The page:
ROME: Italian parliamentary opposition leader and former prime minister Silvio Berlusconi is outraged by the new government's approval for a media reform bill that could put the squeeze on his television empire.
The move, which he has dubbed "banditry", would force one of his three TV channels to go digital at least three years before the country switches off analog broadcasting in 2012.
Public broadcaster RAI would also lose one of its three free-to-air channels as a result of the bill, which is attempting to dilute the 85% audience share and 90% of TV advertising revenue claimed by RAI and Berlusconi's Mediaset business.
It would also reverse the Berlusconi government's controversial 2004 legislation which failed to classify so-called 'telepromotions' as advertising.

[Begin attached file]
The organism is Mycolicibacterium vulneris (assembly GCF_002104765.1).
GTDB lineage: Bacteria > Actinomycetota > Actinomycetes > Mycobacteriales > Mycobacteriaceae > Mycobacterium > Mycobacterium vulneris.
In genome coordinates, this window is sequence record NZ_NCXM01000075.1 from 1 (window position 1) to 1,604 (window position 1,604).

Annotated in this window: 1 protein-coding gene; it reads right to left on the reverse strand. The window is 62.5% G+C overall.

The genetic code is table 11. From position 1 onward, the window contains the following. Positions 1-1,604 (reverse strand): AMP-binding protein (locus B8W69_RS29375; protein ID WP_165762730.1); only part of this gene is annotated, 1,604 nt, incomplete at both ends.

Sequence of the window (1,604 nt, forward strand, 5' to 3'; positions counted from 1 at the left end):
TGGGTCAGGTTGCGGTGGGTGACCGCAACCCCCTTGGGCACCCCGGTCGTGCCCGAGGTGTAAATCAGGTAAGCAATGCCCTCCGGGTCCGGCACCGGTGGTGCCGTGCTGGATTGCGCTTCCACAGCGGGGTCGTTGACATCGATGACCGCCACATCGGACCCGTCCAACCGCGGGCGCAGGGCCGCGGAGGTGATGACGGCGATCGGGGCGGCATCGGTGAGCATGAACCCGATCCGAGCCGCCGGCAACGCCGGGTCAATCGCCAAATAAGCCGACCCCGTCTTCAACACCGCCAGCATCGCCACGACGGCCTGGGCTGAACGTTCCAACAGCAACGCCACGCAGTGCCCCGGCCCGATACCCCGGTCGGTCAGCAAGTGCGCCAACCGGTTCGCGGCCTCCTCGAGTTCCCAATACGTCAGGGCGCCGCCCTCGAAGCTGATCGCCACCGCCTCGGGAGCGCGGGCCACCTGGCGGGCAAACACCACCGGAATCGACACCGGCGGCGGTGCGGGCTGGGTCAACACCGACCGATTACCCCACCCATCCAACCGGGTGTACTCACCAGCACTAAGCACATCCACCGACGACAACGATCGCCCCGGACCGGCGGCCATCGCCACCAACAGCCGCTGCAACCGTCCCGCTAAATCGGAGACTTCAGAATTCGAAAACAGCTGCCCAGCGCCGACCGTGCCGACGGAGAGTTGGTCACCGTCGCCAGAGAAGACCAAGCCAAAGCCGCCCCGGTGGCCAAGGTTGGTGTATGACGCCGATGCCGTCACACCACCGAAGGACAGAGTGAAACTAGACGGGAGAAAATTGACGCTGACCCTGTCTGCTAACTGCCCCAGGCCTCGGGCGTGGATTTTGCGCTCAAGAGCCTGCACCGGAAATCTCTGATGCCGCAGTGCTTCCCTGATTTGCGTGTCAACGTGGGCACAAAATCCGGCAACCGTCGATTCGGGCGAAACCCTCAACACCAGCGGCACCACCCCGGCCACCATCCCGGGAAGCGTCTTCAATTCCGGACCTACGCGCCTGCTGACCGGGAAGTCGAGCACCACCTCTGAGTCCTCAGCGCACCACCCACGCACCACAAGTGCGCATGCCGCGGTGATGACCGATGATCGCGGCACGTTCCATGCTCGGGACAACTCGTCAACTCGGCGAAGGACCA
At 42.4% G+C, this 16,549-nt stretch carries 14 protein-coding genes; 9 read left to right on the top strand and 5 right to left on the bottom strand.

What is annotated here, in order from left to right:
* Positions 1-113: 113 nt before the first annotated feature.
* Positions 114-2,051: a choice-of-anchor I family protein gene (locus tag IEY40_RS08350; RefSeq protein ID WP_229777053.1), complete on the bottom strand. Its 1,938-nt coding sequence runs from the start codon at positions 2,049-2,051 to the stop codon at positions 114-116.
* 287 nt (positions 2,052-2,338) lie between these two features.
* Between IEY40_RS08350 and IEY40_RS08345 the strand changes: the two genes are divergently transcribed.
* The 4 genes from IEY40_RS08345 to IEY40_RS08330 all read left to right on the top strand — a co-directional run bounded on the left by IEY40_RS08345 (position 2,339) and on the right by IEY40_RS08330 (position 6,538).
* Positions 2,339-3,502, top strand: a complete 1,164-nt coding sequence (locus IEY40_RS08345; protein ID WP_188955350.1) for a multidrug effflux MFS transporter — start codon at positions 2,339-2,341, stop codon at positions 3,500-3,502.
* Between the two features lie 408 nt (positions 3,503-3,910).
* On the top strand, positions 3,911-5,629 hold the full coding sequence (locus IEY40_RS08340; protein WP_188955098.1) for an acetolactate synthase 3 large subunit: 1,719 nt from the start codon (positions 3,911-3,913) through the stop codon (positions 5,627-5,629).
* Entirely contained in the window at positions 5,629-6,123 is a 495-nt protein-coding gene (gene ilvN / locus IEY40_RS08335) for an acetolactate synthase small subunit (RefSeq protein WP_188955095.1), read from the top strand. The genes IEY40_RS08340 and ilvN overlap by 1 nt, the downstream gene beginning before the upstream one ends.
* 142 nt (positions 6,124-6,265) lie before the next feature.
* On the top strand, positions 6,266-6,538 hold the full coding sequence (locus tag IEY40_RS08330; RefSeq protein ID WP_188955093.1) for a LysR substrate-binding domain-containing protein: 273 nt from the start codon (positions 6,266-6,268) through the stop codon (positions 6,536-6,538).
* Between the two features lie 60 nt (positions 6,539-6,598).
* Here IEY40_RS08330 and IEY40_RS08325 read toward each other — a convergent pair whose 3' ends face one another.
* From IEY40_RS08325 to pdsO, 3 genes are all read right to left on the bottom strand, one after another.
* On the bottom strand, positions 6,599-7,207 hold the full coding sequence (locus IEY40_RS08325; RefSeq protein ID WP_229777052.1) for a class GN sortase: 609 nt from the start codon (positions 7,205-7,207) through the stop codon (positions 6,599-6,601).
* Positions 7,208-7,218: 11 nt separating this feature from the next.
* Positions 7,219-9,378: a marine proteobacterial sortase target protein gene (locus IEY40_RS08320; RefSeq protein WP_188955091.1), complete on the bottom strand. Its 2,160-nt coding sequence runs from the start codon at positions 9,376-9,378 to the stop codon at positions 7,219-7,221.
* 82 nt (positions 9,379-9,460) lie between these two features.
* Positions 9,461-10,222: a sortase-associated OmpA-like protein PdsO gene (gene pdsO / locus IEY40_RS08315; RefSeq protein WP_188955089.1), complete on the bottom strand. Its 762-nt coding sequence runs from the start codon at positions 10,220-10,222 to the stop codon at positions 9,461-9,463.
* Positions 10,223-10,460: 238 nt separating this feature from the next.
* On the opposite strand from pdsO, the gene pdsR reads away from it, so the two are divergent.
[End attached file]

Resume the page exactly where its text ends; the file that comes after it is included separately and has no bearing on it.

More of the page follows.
This marketing art is particularly popular at Mediaset channels where programme presenters drop any pretence at impartiality and urge viewers to buy specified goods or services.
The scandal-beset Berlusconi, who lost to left-leaning candidate Romano Prodi in April's elections, has pledged to battle the bill in parliament. He condemns it as "political revenge" and an "act of thievery".
Telecommunications minister Paolo Gentiloni acknowledges the reform would impact on lucrative advertising revenue currently enjoyed by Mediaset and RAI but adds: "Italy will finally start to look like a normal country."
Data sourced from MediaGuardian.co.uk; additional content by WARC staff